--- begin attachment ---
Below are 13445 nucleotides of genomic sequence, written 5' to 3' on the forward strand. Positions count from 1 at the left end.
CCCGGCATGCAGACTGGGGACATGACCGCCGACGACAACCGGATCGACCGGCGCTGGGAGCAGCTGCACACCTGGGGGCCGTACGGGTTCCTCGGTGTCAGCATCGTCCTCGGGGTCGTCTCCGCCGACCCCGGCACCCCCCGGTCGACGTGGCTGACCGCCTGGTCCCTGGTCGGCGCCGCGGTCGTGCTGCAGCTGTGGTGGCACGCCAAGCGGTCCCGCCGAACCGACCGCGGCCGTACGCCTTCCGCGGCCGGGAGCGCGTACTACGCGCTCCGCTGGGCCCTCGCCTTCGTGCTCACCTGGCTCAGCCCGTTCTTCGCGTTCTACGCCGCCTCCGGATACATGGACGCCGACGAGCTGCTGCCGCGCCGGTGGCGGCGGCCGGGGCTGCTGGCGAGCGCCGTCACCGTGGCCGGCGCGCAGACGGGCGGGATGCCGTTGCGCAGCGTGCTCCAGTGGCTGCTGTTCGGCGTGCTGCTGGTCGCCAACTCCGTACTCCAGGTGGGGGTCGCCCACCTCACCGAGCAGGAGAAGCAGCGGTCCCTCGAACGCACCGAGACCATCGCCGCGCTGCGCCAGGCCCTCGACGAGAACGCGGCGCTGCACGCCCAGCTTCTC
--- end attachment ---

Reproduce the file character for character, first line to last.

Below are 13445 nucleotides of genomic sequence, written 5' to 3' on the forward strand. Positions count from 1 at the left end.
CCCGGCATGCAGACTGGGGACATGACCGCCGACGACAACCGGATCGACCGGCGCTGGGAGCAGCTGCACACCTGGGGGCCGTACGGGTTCCTCGGTGTCAGCATCGTCCTCGGGGTCGTCTCCGCCGACCCCGGCACCCCCCGGTCGACGTGGCTGACCGCCTGGTCCCTGGTCGGCGCCGCGGTCGTGCTGCAGCTGTGGTGGCACGCCAAGCGGTCCCGCCGAACCGACCGCGGCCGTACGCCTTCCGCGGCCGGGAGCGCGTACTACGCGCTCCGCTGGGCCCTCGCCTTCGTGCTCACCTGGCTCAGCCCGTTCTTCGCGTTCTACGCCGCCTCCGGATACATGGACGCCGACGAGCTGCTGCCGCGCCGGTGGCGGCGGCCGGGGCTGCTGGCGAGCGCCGTCACCGTGGCCGGCGCGCAGACGGGCGGGATGCCGTTGCGCAGCGTGCTCCAGTGGCTGCTGTTCGGCGTGCTGCTGGTCGCCAACTCCGTACTCCAGGTGGGGGTCGCCCACCTCACCGAGCAGGAGAAGCAGCGGTCCCTCGAACGCACCGAGACCATCGCCGCGCTGCGCCAGGCCCTCGACGAGAACGCGGCGCTGCACGCCCAGCTTCTC